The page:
Tuesday, 11 March 2014

Financial services systems change failures and how to control them

When it comes to systems change there are a number of notable failures in the financial services industry:

January 2009: - It was reported that IT systems engineer Rajendrasinh B. Makwana almost brought down 4,000 critical servers with a logic bomb, embedded in developed scripts, which could have lost Fannie Mae “many millions of dollars” that was only discovered by chance by another engineeri.

January 2010: It was reported that a HSBC Mainframe upgrade shut down cash machines and online banking for HSBC customers as part of upgrade to One HSBC platformii. This was in addition to a similar outage in June 2009 a further telephone banking outage in February 2008 due to “coding” changesiii.

September 2010: It was reported that J.P. Morgan’s online banking service was offline for 3 days due to third party database software “corrupting the login process” impacting 16 million customersiv. It was reported that J.P. Morgan appeared not to have a roll-back plan so they could recover while continuing business as normalv.

June 2012: It was reported that the Royal Bank of Scotland to pay £125 million in costs related to a glitch in the CA7 batch process scheduler as part of systems maintenance activity that resulted in 12 million customer accounts being frozen for almost a weekvi.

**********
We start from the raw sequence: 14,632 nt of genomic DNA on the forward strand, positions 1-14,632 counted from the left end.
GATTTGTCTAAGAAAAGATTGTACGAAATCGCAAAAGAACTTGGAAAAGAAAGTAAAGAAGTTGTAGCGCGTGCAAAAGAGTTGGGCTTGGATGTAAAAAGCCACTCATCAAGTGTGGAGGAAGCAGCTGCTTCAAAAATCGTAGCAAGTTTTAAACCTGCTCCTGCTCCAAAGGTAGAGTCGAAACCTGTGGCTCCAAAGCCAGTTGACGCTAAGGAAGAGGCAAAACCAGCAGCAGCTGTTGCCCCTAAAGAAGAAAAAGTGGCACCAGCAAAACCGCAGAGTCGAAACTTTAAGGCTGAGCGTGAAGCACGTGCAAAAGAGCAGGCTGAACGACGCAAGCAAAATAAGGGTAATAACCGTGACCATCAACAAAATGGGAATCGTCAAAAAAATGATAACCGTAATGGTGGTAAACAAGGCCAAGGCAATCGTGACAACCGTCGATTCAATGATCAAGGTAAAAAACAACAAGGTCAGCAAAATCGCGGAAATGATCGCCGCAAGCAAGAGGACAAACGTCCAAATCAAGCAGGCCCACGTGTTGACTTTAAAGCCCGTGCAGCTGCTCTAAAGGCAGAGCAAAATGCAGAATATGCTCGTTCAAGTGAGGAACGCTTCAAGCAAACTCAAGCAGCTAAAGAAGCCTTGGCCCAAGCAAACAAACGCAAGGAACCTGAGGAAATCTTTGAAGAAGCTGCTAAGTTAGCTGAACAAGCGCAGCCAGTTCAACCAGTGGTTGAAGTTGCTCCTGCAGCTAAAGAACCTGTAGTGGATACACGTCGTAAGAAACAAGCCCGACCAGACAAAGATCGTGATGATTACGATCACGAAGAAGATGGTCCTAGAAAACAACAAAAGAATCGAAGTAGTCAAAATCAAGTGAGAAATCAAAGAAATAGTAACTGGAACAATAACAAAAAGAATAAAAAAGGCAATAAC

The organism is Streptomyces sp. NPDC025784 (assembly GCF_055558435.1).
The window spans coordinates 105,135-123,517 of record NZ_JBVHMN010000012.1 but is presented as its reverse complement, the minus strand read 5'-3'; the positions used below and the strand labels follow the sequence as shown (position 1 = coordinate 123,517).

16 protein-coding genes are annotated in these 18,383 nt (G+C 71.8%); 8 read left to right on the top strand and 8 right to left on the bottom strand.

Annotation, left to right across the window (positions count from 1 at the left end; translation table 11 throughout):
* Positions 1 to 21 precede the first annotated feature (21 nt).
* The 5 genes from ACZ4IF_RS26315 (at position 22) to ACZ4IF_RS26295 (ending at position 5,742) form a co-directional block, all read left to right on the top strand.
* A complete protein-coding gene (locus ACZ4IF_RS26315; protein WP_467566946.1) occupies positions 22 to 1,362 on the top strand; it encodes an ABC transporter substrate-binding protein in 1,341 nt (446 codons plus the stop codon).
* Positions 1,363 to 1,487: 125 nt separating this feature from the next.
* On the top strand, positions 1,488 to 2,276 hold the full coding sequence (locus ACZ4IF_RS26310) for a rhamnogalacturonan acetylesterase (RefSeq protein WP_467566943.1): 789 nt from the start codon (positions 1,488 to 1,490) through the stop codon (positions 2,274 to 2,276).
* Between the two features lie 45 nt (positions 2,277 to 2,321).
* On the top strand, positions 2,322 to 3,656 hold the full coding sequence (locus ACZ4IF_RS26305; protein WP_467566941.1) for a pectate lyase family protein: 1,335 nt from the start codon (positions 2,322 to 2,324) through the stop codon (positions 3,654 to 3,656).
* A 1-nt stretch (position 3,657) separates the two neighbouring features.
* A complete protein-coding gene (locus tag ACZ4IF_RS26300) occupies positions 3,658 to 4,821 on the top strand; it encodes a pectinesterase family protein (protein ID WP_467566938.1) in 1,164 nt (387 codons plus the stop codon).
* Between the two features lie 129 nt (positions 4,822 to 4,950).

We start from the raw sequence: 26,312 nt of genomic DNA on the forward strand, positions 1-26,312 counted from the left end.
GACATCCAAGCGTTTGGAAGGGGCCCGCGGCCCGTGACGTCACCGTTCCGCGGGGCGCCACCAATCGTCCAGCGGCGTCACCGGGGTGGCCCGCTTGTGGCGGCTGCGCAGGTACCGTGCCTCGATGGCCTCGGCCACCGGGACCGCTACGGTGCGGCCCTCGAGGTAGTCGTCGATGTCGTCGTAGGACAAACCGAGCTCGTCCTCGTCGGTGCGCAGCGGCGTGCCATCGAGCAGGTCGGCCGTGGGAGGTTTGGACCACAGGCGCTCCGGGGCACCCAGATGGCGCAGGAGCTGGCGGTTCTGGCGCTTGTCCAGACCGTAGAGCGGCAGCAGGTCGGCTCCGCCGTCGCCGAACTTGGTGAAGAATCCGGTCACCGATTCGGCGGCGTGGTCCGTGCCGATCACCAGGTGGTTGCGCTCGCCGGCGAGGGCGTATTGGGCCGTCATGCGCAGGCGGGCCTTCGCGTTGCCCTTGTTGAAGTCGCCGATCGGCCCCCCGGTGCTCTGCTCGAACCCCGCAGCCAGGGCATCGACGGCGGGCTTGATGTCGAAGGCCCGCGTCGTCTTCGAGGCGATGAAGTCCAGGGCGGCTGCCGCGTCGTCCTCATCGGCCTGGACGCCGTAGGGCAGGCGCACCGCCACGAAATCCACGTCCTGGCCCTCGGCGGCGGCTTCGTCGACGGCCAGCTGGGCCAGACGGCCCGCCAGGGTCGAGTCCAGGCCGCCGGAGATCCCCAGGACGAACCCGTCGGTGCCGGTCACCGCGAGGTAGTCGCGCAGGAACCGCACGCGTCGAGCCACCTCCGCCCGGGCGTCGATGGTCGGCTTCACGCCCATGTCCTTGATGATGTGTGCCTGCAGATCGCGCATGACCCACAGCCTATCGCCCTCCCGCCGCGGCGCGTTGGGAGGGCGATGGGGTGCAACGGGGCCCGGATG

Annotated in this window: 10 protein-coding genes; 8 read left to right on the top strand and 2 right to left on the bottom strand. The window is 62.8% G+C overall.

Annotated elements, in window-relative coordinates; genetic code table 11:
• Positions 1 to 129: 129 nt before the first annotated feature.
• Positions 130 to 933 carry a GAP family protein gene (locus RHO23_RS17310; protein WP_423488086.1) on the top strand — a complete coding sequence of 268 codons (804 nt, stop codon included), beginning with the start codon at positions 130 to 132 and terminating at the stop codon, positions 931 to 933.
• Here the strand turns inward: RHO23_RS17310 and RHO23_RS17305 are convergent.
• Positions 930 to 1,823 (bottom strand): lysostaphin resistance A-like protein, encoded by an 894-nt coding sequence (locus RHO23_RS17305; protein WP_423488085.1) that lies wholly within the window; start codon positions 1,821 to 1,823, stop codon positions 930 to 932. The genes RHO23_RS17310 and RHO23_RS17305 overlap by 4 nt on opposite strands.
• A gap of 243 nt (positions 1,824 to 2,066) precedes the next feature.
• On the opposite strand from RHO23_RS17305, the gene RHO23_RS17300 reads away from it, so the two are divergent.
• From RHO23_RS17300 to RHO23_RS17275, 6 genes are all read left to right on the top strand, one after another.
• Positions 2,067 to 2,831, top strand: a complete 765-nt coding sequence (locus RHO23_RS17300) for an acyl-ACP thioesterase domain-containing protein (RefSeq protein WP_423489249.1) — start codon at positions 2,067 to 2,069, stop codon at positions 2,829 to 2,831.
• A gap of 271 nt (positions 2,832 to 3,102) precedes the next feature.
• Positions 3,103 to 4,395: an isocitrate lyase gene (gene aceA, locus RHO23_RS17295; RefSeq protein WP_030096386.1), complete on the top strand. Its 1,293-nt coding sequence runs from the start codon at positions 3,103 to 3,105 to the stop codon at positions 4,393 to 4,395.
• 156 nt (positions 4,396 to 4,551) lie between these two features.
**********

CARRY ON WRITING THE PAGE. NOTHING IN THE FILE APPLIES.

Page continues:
August 2012: It was reported that Knight Capital Group lost $440 million in 30 minutes and wiped 62% of its stock price, due to a trading software algorithm glitch that generated erratic trades and that bought high and sold low for nearly 150 stocksvii. The glitch resulted in 4 million additional trades in 550 million shares that would not have occurred otherwiseviii.

August 2013: It was reported that Goldman Sachs lost $100 million due to an automated trading systems glitch that caused a number of incorrect options trades that disrupted US exchange trading affecting shares with listing symbols starting with the letter H through Lix. The glitch caused automated trading systems to accidentally send indications of interest as real orders to be filled at the US exchanges. The cause was reported to be due to inadequate software testingx.

September 2013: It was reported that Clydesdale Bank was fined £8.9 million by the Financial Conduct Authority for failing to inform customers of their rights after a software glitch caused the miscalculation of repayments on over 42,500 mortgagesxi.

Risk and associated controls

A good, actionable risk statement that captures these events is:

Customer data leakage, corruption or system unavailability caused by defective or malicious system changes resulting in financial losses of UK £100 million, customer churn of 6.4 percentxii and regulatory sanction by the Financial Conduct Authority and Information Commissioner’s Office.”

This risk statement is a lower level risk that contributes to the organisational level risk of for example:

Loss of market share caused by eroded customer confidence in the organisation’s information security resulting in net revenue reduction to the order of hundreds of millions and bank share value reduced from loss of market confidence in operational management.”